France is a land of amazing desserts. From crème brûlée to profiteroles and from éclairs to macarons to the amazing displays in patisserie windows, some form of sugary bliss is always nearby. In fact, only one dessert is noticeably absent: chocolate chip cookies.
Warm, chewy, melty cookies with craggy tops and the complex aroma of butterscotch – they just don’t exist. A real business opportunity exists for some enterprising person who wants to invest the time to learn to make them. To do this, one might simply do plonk “Chocolate Chip Cookie Recipe” into Google to see what would come up. The most popular recipes tend to come from various celebrity chefs and they all recreate, more-or-less, the time-tested formula developed in 1938 by Ruth Wakefield at her Toll House restaurant in Whitman, Massachusetts. But you may also stumble across one outlier to this approach: the fanatical cookie experimentation done by J. Kenji López-Alt on his Serious Eats blog
Here, the goal was not to successfully make cookies, but to truly understand them. To figure out all the factors and fussy considerations that could affect cookies. To figure out how to make THE PERFECT COOKIE. And not only the perfect cookie for him, but a map of all the possible perfect cookies, depending on one’s taste.
So why are we talking about chocolate chip cookies?
Well, as current PhD students we had been asked to talk to a DBA program filled with successful businesspeople about how to begin doing academic research. Being managers for many years ourselves, a big challenge was how to describe how our thinking and strategies had changed between the world of research and the world of business. How are the two activities different? How do they interrelate with each other? In a lot of ways the difference between thinking like a manager and a researcher is a lot like the two different approaches to attaining mastery of chocolate chip cookies.
For most of the chef’s recipes we encountered, the “manager” mentality is clear: find out a formula that works in your current business environment, perhaps add your own special twist (a pinch of nutmeg or chili perhaps?), and figure out how to produce it in a way that satisfies you and your customers. For managers, the emphasis is in bringing your product or service into the real world. Your efforts are to get your idea made and made well. If you are baking chocolate chip cookies, you will find what works, add your own twist to differentiate it, and produce it. You likely don’t know why the recipe works. (Mrs. Wakefield was convinced that the chocolate chips would completely melt and create entirely chocolate cookies the first time she made the cookies; can you say why the chips don’t melt all the way?). You may develop your recipe over time as you get feedback or as you find ways to reduce costs. But, when you do this, you are more likely trying to improve incrementally what you already have, not trying to fully understand how it works. And usually eliminating variation is often important – to ensure quality and to make sure your customers always get what they are expecting. You would never make each batch of cookies slightly differently to see how your customers react.
For researchers, the goal is different. Researchers will probably never sell their cookies to anyone. J. Kenji López-Alt’s wife had to beg him to stop making cookies as the leftovers from his experiments gradually filled their house. And this can be empowering. The goal doesn’t have to be to develop a marketable cookie, but can instead focus on understanding cookies. Instead of taking what works and spending their efforts on producing it, researchers spend their efforts on figuring out why it works. Understanding the mechanism behind why some things work and why some others do not, is what academic researchers are interested in. The aim is to develop a body of knowledge based on scientific evidence that other researchers –both academic as well as business researchers — can use to further advance their understanding of a phenomenon. Researchers could make terrible cookies for months and be exceedingly pleased with themselves, as long as they were learning. A manager who made terrible cookies for months would be out of a job.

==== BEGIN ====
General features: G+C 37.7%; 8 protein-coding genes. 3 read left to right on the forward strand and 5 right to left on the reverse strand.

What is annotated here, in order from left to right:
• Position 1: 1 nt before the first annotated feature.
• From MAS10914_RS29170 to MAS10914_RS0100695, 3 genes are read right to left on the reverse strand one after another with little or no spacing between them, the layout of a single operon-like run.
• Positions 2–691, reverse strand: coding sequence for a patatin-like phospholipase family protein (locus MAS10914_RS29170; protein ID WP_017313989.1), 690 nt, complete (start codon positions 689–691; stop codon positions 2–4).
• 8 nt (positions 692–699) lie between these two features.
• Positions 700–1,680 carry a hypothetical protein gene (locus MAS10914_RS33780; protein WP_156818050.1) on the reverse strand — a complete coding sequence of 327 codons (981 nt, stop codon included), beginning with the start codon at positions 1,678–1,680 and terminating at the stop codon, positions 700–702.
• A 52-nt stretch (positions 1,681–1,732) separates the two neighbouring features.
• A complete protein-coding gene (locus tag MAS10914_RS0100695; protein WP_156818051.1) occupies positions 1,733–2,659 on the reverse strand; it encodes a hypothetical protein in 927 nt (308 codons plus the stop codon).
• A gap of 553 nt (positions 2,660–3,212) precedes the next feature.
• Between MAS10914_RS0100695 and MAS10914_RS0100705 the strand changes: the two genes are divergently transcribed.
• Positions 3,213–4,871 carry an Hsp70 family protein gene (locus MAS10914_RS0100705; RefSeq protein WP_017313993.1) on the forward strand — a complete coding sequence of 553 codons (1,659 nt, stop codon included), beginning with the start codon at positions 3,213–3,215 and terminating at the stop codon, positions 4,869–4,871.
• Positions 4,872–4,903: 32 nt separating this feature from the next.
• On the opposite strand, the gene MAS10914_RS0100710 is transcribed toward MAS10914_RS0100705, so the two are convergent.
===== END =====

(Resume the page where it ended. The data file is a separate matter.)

This is not to say that managers COULDN’T do what researchers do. Of course they could. They just don’t have the time or budget to do it. They have businesses to run. And they haven’t really developed the skills or developed the tools to apply the scientific method efficiently and effectively. Managers often rely on anecdotal evidence – “we tried adding nuts to our cookies and people liked it, so let’s keep doing it that way.” Researcher’s experimentation is generally much more rigorous, efficient, effective, insightful, and reliable.
Researchers have the luxury to step back from the frantic hustle and bustle of business world to spend the time to look for subtle, overarching patterns, to map the hidden gears and wheels that make the world turn.
In exchange, managers can take a researcher’s lessons, their theories, and implement them. Researchers gain and succeed when other people take their ideas and use them. This is a strangely generous position for managers – imagine a cookie shop inviting all of its competitors over for a workshop on how to make its prize cookies. But researchers want to do just this. Their reputations depend on others recognizing the value of their insights. And, they generally aren’t interested in the hard work of commercializing their ideas, they would rather move onto investigating next set of gears and wheels. Remember J. Kenji López-Alt’s poor wife who never wanted to see another cookie by the time all the experimentation was done.